Kang Youwei’s thought

The utopian world Kang envisions has certain characteristics that catch the eye. However, more interesting to study than these characteristics are their cause and meaning. Kang wrote his most famous and influential book, the Dà Tóng Shu, in a turbulent age in which China was being upturned. These changes caused many of those living in the Qing Empire to rethink their position, as they did not merely change the society’s conditions. In fact, they caused the Qing society itself to be uprooted as hundreds of years of tradition suddenly appeared to have lost their value.

This radical change left its marks on the Chinese and caused China to take a whole new direction in the 20th century. As the Chinese felt the ground tremble under their feet, they struggled to find something to hold on. As often is the case, new ideas sprang up and were eagerly embraced by those who were starting to lose the purpose they thought was theirs. Therefore, one can say that new ideas reflect the influence social changes have on a society. Always will these ideas and ideals be a reaction to the old and newly arising situation, so studying them gives us an overview of whatever it is the society is going through. Since Kang Youwei is the author of one of the most original and unique ideas of his time and place he must be considered well worth studying.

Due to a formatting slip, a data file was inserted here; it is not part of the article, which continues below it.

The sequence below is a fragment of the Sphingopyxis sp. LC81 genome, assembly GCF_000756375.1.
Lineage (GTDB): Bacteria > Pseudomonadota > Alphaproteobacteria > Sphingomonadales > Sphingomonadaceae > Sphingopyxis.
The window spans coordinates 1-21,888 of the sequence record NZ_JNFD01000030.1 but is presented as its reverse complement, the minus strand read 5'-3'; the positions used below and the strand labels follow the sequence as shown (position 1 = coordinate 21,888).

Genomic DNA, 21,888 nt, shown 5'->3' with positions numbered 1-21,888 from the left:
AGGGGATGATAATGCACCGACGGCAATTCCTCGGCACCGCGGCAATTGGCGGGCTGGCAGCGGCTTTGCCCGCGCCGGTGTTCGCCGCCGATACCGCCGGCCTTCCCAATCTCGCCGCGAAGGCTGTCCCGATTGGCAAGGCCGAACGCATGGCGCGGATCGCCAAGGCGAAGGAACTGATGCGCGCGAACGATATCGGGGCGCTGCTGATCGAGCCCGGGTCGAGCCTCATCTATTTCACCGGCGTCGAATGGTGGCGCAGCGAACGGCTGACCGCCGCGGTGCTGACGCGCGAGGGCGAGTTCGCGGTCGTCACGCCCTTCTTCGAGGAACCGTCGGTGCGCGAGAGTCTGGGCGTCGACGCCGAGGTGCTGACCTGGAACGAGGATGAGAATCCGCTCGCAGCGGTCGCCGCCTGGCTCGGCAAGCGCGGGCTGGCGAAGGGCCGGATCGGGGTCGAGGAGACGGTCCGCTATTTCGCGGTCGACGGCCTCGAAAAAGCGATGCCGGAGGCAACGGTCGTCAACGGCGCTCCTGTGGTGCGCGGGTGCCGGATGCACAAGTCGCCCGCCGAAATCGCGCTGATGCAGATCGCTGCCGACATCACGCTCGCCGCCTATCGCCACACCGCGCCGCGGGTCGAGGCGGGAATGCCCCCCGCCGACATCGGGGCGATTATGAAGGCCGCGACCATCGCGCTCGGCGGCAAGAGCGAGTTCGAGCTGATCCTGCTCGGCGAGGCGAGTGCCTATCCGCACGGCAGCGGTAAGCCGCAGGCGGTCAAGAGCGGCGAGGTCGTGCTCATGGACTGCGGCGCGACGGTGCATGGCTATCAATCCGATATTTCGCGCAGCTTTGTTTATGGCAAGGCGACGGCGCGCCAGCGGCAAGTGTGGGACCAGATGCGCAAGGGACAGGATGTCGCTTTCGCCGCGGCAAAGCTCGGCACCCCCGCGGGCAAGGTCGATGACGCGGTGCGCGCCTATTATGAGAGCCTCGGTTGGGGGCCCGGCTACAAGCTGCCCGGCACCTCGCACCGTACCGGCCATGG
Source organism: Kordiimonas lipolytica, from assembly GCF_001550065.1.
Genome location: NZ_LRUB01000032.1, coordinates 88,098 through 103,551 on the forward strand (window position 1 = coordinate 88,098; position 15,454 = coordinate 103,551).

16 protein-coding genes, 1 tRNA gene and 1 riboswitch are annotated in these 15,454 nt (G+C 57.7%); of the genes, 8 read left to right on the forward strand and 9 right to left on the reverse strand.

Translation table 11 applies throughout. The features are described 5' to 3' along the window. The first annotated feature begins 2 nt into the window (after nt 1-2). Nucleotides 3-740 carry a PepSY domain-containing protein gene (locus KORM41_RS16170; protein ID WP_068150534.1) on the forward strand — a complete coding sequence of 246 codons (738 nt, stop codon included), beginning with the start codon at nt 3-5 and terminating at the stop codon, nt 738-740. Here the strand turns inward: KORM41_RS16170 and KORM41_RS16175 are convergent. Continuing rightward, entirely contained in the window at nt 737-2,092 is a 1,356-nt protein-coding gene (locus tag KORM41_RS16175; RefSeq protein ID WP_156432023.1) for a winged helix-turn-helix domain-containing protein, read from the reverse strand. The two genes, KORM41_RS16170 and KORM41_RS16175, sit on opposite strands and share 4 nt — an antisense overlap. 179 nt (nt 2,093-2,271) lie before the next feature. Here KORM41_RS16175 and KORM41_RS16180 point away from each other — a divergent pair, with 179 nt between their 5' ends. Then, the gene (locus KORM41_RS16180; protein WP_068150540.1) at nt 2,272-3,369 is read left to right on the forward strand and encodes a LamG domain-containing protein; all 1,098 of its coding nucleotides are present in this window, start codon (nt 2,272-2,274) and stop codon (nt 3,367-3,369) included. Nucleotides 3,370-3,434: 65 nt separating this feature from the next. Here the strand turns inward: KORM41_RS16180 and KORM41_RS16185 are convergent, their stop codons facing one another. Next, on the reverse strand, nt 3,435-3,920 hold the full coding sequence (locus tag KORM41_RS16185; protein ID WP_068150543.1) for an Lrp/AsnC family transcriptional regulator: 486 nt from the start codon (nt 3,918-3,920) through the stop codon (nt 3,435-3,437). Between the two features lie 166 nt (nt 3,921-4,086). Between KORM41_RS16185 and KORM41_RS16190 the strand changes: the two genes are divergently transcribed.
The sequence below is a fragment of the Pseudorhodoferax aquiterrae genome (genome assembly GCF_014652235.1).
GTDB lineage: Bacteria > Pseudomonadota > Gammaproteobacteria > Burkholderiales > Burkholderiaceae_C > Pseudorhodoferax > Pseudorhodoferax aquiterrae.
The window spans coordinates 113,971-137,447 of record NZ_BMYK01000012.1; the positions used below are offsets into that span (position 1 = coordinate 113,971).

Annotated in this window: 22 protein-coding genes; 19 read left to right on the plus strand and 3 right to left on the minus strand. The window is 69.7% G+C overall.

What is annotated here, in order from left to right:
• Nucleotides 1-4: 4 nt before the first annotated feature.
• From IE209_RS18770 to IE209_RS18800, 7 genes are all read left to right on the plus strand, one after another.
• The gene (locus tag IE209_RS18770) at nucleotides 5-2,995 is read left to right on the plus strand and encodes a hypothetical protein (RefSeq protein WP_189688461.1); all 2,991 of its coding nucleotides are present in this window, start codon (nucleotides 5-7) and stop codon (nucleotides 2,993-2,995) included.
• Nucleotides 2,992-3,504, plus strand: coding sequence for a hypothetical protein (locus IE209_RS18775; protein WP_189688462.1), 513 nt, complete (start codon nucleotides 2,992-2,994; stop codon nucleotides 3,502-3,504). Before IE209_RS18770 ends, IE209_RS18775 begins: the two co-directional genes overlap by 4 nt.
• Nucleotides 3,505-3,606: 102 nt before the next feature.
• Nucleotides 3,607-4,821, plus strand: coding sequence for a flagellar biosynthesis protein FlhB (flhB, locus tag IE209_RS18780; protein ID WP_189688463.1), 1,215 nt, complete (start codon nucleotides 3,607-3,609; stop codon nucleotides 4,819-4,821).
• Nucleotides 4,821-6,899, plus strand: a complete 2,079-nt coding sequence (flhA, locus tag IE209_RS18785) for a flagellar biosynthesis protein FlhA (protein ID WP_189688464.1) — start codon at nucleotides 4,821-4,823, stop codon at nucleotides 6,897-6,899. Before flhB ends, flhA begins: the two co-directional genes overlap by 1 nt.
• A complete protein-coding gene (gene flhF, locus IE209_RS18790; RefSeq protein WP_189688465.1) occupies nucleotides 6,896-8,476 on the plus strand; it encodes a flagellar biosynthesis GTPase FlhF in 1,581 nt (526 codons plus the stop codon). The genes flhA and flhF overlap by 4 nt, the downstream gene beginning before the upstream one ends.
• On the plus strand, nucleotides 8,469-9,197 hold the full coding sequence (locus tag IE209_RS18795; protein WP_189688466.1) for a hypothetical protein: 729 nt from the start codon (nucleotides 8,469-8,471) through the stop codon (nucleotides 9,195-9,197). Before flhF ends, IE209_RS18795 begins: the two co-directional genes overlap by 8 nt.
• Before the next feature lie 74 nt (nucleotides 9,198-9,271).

In the Dà Tóng Shu Kang describes a utopian world, the Dà Tóng itself. He envisions this world in which there are no boundaries and where there is no suffering, traditional family, crime, and idolization, a world in which man and woman are equal.

He bases these characteristics on certain ideas, which all rest on the basic idea that life is suffering. This is similar to Buddhism, but whereas the Buddhist sees desire as the cause of suffering, K’ang is of the opinion that the nine boundaries are. These are the national, class, racial, gender, familial, property, disorder, species, and suffering boundaries. To be able to realize the Dà Tóng, these boundaries must be abolished. In doing so, the world will walk the path of the tree worlds and enter into the stage of Great Peace. It will then have become the Dà Tóng. The three stages pass from disorder to order, and from order to eternal peace. The source of these three worlds is the Confucian New Text. According to these, Confucius was not a historian who strived to reinstitute the grandness of the past, but instead a visionary wanting to lead the world, through the three stages, into the Great Unity, into the Dà Tóng.

And here we have arrived at another new idea in Chinese thinking. Kang says that all men are good. This is not a revolutionary idea in itself; indeed, even Mencius had already concluded this. No, Kang is revolutionary in saying that it is not the person itself, which influences the inner goodness, but it is external factors that do so. The cause for the suffering of mankind, the reasons for the good nature of men to not be able to come to its full potential, are the nine boundaries. The three stages are completed when these external factors are done away with and all will be able to become perfected.